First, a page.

“The line of people for court jester was extremely short and it wasn’t until after I had my name put on the list that I learned of the fate of the former jester.”

            “Death, I assume,” volunteered Talbot.

            “Worse.  Catapult tester.”  The bard and knight both shuddered.

            “Anyway my audition seemed to be going well and it looked like I had gotten the position but came in second.  As I packed up to return home, the king himself approached me with a proposition.

            “It seems that King Erik had heard of your exploits as King’s Champion and knew that I was your squire and traveling companion.  He offered me an opportunity to rescue a damsel in distress. 

            “It’s no surprise that I am known,” Sir Talbot proclaimed vainly.  “My adventures are legendary.”

            “Right!” Dingle said sarcastically.  And saving the Queen’s drunk aunt from the royal outhouse for the third time in one day is definitely the stories we bards like to tell.”

            “Okay, so they’re not all great.  But there were a few memorable occasions,” the knight said defensively.

            “Your knighting ceremony comes to mind,” laughed Dingle.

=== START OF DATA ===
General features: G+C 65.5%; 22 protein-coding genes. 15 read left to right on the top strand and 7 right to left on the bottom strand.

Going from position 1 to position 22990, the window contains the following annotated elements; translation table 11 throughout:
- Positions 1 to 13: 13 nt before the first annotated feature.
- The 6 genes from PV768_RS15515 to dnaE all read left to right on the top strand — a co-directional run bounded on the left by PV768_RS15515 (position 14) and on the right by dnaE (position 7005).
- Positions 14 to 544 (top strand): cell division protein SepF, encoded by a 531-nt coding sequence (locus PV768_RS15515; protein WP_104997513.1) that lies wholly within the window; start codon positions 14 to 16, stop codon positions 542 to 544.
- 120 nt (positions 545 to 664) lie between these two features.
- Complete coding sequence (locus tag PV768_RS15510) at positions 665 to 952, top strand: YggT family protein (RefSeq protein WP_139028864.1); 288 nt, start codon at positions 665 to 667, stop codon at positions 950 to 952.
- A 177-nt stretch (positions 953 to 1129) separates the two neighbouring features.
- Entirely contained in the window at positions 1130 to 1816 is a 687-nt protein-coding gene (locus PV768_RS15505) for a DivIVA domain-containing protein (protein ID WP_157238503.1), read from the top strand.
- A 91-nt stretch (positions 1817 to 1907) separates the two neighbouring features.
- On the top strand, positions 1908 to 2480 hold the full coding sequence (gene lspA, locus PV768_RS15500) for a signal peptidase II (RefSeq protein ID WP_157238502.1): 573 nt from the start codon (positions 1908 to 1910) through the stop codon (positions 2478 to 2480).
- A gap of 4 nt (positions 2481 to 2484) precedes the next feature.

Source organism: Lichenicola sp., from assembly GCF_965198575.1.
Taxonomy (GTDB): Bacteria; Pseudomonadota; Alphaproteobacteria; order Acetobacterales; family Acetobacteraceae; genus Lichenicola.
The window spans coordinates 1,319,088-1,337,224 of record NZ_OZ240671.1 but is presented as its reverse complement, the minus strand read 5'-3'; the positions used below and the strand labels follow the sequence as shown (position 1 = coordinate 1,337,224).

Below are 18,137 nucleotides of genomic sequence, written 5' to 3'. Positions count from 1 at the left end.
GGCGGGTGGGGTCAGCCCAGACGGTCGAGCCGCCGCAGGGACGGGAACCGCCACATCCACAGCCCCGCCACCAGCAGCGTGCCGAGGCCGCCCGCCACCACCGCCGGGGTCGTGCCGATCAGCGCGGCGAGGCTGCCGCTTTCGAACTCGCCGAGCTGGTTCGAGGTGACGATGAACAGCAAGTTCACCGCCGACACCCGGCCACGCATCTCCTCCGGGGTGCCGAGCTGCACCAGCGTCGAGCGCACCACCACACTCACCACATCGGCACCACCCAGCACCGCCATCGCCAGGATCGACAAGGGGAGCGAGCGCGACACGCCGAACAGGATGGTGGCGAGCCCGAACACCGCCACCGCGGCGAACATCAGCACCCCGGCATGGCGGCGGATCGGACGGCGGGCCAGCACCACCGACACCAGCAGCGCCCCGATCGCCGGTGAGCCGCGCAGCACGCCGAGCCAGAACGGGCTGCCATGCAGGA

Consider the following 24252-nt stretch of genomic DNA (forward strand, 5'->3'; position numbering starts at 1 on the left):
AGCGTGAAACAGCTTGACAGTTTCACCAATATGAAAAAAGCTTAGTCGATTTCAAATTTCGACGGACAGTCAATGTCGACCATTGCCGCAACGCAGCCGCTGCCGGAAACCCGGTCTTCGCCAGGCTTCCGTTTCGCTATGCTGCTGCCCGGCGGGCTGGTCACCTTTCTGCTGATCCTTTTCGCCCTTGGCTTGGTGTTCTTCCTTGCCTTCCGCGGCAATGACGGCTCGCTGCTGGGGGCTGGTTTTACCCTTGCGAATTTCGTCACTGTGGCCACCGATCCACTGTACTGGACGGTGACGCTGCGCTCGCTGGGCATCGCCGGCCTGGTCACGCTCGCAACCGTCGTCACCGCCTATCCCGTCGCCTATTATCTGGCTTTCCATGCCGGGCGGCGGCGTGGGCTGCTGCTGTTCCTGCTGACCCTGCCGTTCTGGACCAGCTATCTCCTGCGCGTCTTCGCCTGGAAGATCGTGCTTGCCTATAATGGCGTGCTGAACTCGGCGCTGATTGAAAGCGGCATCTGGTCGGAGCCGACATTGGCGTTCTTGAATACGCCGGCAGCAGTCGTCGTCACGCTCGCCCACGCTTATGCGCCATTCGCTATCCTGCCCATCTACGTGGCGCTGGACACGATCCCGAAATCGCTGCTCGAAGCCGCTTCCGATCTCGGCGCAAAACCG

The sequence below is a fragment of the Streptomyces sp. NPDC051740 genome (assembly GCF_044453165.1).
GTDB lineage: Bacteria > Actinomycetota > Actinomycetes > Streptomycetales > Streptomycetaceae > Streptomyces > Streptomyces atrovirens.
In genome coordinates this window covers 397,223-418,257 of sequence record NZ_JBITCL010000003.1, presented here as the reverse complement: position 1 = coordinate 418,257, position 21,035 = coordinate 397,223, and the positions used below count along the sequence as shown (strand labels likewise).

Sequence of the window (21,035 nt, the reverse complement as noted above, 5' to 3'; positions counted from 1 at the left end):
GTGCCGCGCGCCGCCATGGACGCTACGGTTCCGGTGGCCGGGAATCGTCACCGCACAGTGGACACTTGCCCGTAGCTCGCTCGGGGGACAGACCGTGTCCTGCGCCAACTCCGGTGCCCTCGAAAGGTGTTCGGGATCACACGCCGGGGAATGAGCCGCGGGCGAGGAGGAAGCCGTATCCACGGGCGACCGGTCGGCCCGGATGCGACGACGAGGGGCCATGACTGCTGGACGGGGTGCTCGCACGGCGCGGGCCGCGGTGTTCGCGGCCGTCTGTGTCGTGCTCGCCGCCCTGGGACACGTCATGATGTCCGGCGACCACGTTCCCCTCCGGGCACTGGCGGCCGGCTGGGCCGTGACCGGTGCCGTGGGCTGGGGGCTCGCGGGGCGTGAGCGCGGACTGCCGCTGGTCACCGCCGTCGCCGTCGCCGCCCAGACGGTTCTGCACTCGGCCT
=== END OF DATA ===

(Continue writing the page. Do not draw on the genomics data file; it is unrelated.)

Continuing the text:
“Let’s not go there again!  Can we just get back to your story?  Now why would King Erik find you worthy to rescue a damsel in distress?”

            “He was looking for someone pure of heart to bring back his daughter.”

            “Pure of heart?  So he really hasn’t heard of you!”  The knight retorted triumphantly.

            “Hey!  I’m—forget it.  Truce?” asked the bard.

            “Okay.”  They shook hands and Sir Talbot waved him on to proceed with his story.


            I was brought before King Erik and Queen Christine to go in search of their daughter, Elizabeth.  Saydens the Black Wizard of East Cragmor kidnapped her and took her to his tower.  They wanted someone pure of heart to rescue her and return her to the castle for she was to marry Baron Kuda of Carnthia in one week.

            “Is Saydens asking for a ransom?” I asked.

            “10,000 gold pieces to be paid four days from now.  We need you to get Elizabeth back before that deadline expires,” the queen said and then turned to her husband.

            “You will be rewarded handsomely on your return.  There is one stipulation however.”  The king paused in case I might change my mind.

            “What is the stipulation?” I asked.